Their sticky texture as you deadhead them, the smell, not only of the plant but also of just-watered, fertile compost, their intense colorways: petunias are a Proustian kind of flower, one you likely associate with a parent or grandparent. My mother, a New Yorker for whom style was substance, made a ritual of planting petunias to welcome summer (they make the easiest kind of impact for fair-weather gardeners). But with style, comes rules: more is more with petunias but only if we are talking about quantity. Mixing and harmonizing varieties is a form of self-expression, but throwing every kind of bedding plant into the mix spoils it for everyone.
Photography by Britt Willoughby Dyer for Gardenista.
Petunias that bloom in discreet white or velvety black are a highly disciplined take on the rich and jungly potential of this South American flower. Potatoes’ cousins, petunias mix well with other members of the nightshade family. Outside the home of a friend whose interiors are determinedly white, I was struck by her window box combination of white petunias with creamy off-white tobacco plants, sharing the same fresh green, fuzzy texture of leaf, stem and calyx but with added scent from the tobacco plants and unpredictable trailing from the petunias.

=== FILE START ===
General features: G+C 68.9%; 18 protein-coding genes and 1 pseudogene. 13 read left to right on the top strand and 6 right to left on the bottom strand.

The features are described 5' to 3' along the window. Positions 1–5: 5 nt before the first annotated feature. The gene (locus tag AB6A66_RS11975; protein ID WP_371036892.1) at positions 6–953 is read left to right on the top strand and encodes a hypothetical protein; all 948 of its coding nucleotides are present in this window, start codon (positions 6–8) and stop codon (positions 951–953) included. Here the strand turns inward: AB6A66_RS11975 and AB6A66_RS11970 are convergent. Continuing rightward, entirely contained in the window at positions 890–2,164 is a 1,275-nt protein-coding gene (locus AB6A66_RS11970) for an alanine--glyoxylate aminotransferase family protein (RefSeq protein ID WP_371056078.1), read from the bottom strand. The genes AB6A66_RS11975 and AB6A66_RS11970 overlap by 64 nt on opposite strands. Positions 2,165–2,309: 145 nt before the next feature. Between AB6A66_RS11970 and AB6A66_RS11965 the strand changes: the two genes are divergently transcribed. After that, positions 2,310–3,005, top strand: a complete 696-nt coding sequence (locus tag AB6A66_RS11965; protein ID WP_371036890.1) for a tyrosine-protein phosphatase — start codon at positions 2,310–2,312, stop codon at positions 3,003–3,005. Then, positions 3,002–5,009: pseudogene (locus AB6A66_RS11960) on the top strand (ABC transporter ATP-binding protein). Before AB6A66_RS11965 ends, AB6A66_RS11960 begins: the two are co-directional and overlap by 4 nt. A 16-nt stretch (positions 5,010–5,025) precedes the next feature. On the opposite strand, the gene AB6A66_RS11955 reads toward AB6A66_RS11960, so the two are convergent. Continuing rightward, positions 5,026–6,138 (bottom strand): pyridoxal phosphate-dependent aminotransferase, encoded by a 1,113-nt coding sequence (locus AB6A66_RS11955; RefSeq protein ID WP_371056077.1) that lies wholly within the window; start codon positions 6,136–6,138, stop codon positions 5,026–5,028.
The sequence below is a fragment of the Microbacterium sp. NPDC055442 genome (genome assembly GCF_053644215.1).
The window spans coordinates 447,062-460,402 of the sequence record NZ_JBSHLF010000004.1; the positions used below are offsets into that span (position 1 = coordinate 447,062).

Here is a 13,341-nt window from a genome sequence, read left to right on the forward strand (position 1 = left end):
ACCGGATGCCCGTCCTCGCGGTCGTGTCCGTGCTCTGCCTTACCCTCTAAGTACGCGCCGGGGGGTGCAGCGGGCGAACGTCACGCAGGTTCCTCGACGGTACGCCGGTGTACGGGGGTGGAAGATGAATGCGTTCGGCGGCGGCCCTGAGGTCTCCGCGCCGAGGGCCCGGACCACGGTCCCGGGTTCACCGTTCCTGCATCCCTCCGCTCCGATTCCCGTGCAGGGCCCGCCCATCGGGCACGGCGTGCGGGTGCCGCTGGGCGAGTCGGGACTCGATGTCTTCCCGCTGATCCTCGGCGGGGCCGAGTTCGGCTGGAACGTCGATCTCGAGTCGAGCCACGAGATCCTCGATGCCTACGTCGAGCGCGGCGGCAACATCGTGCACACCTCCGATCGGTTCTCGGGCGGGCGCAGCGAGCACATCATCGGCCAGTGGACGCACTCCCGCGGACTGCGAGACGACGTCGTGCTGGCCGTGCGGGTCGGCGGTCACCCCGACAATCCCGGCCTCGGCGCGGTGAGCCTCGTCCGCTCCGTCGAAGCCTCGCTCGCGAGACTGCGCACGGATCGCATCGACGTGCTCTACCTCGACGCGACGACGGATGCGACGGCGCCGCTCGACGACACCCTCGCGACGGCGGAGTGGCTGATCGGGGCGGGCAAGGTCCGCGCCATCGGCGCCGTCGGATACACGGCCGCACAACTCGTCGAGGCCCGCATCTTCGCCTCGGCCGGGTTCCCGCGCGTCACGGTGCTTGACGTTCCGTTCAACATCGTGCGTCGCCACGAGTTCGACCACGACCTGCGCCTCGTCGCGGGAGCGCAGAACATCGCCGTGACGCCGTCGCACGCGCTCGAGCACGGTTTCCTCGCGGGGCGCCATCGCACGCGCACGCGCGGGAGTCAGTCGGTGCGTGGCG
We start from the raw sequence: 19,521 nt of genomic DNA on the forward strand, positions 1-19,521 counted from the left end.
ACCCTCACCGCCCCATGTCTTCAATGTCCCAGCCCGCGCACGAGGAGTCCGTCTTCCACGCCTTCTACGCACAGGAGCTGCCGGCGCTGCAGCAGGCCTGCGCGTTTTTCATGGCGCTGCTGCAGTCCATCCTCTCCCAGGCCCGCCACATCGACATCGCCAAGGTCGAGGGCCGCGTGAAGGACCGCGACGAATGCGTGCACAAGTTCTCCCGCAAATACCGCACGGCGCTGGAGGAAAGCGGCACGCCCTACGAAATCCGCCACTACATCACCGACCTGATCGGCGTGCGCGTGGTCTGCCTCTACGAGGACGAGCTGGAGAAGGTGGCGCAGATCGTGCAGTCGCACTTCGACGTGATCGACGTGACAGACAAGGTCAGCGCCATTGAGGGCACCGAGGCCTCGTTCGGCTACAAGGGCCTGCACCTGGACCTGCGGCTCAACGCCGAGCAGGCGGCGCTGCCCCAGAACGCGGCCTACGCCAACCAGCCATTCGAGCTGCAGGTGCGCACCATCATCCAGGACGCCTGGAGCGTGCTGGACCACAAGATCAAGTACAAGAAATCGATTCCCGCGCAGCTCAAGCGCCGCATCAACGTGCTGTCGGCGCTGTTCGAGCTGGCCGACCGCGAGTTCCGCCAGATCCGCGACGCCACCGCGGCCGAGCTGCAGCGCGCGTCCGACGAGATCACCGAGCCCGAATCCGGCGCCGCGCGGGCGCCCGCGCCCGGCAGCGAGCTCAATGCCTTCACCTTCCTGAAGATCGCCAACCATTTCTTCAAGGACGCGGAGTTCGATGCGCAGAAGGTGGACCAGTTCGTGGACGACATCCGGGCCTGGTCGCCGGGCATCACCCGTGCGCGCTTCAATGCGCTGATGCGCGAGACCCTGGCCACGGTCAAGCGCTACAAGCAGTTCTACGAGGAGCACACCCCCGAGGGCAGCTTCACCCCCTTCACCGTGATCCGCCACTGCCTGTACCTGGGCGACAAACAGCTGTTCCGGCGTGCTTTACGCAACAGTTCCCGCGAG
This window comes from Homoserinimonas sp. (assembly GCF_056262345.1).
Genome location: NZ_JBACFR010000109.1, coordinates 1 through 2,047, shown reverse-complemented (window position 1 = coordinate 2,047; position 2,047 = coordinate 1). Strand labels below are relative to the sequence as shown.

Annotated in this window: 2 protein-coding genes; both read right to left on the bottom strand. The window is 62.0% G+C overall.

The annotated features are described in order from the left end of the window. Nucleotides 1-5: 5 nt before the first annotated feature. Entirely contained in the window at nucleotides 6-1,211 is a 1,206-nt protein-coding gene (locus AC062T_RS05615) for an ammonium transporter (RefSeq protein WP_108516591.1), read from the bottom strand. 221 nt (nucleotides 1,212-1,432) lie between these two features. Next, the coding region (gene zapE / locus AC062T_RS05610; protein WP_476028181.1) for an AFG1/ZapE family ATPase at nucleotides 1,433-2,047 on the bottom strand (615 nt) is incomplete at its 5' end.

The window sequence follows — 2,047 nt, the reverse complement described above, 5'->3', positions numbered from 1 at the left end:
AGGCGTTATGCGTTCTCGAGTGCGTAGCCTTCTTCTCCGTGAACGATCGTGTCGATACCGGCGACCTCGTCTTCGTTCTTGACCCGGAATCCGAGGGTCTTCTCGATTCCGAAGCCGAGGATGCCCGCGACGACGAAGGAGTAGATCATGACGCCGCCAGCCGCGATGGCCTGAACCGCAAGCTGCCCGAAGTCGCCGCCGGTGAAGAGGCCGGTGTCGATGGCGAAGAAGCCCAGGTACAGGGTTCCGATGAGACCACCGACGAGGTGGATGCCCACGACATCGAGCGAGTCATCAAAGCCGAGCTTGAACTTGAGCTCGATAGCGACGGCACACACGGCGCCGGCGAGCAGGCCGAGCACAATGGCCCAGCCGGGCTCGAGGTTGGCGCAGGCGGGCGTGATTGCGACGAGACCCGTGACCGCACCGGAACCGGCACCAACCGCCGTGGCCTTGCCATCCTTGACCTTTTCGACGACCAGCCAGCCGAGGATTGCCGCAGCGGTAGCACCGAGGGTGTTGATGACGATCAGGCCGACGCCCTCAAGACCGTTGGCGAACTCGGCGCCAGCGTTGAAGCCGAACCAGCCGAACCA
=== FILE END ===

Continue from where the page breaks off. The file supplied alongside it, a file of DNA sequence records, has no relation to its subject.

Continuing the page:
Veining on a petunia draws attention to the flower’s simple trumpet shape, while stripes and edging are more carnival—and why not? The party will not last forever. Petunias are inherently jolly: their colors and patterns are varied enough in themselves to invoke the kind of exuberance found in vintage Marimekko dresses (think late ’60s, early ’70s). There is simply no need for a smorgasbord of other ingredients in a petunia display.
Harmonizing petunias is key, boosted as always with lots of green. An effective trailing vine that is seen all over New York’s West Village in summer, but which is only available at specialist nurseries outside of North America, is the sweet potato vine Ipomea batatas ‘Marguerite’, its bright green, distinctively lobed leaves adding more South American rhythm to the mix.
Petunia excerta is a fairly recent discovery from Brazil, and has smaller, less open trumpets of brightest scarlet. It is the only type of petunia to be pollinated by hummingbirds and should be grown solo, as it is a rare species, hybridizing easily.
Hanging baskets are where it starts to go wrong with petunias, despite their great potential. In the UK particularly, an urge to be ironic is in the DNA, and pub petunias have become part of the national canon of self-mockery (see the Churchill Arms). Resist and desist: petunias (as well as fuchsias, pelargoniums and begonias), have their own special qualities and must be treated with respect.
For more in the series, see:
- Rethinking Topiary: A Garden Tradition, Loosened Up
- Chrysanthemums: Rethinking a Fast-Food Flower
- Zinnias: Rethinking a Norman Rockwell Flower